I mentioned in an earlier post how the Service Model Runtime normalizes different channel shapes based on the requirements of your OperationContract. One of the adaptations the Service Model Runtime provides is the ability to use one-way methods over
For example, let’s say you have method such as:
If you want to expose this method over
BasicHttpBinding, how does that work? HTTP is fundamentally request-reply based, and as such offers up only
To address this scenario, part of the model for request-reply is a paradigm whereby a channel can optionally support “null” responses. This is exposed through the programming model by calling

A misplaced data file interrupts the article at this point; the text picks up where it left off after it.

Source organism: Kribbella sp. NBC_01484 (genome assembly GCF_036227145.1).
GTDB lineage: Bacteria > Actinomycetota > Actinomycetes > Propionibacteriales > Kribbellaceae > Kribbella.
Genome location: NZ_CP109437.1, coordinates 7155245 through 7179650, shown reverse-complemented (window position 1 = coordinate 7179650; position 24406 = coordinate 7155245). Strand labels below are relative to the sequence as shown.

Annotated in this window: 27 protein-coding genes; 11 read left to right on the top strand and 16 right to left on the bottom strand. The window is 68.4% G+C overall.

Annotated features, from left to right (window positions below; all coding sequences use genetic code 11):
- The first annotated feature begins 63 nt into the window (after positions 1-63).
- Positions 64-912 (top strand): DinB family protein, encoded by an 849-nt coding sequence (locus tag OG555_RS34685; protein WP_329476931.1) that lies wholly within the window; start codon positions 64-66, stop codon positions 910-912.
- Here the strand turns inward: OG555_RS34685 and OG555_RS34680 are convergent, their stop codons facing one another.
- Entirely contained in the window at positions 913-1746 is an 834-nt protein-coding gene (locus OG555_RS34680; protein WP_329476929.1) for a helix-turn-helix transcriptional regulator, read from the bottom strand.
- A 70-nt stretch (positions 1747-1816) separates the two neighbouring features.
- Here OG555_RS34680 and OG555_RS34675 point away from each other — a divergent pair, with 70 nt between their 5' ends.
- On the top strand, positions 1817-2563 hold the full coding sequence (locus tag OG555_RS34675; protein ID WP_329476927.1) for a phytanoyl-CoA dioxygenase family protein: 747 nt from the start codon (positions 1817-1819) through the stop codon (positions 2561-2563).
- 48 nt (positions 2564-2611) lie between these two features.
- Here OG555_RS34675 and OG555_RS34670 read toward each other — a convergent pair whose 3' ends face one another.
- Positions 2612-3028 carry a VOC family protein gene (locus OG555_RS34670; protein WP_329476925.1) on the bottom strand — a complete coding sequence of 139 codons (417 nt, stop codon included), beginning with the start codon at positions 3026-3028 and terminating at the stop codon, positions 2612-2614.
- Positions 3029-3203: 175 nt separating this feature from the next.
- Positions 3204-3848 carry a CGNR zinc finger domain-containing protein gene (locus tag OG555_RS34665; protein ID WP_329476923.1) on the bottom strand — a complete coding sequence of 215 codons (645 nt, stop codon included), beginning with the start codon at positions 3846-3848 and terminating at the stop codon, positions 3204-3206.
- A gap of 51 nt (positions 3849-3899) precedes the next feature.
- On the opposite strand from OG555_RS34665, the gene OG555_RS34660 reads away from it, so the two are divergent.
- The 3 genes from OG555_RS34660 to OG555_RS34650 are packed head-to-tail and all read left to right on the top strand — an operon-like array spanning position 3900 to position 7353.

). As an additional convenience, if you call
.Close() without having sent a reply we will call
) on your behalf.
HTTP signals a “null” response on the wire by sending a “202 Accepted” with no entity body. Note that for interop purposes we are lax on the client and allow any 200-level response without an entity body to signal null response. TCP/Pipes send a .Net Framing ACK with no entity body. A message-level protocol for request reply can designate a particular schema/action for an “ACK Message” to signal a null response.
On the client you should check for a
null return value from
.SendRequest(). For example:
Messagereply = requestChannel.SendRequest(request);
Console.WriteLine("Called a one-way method."); }
Console.WriteLine("Called a two-way method."); }
ServiceModel, as well as our forthcoming
OneWayBindingElement leverage the “null” response in order to achieve mapping request-response message exchanges to one-way.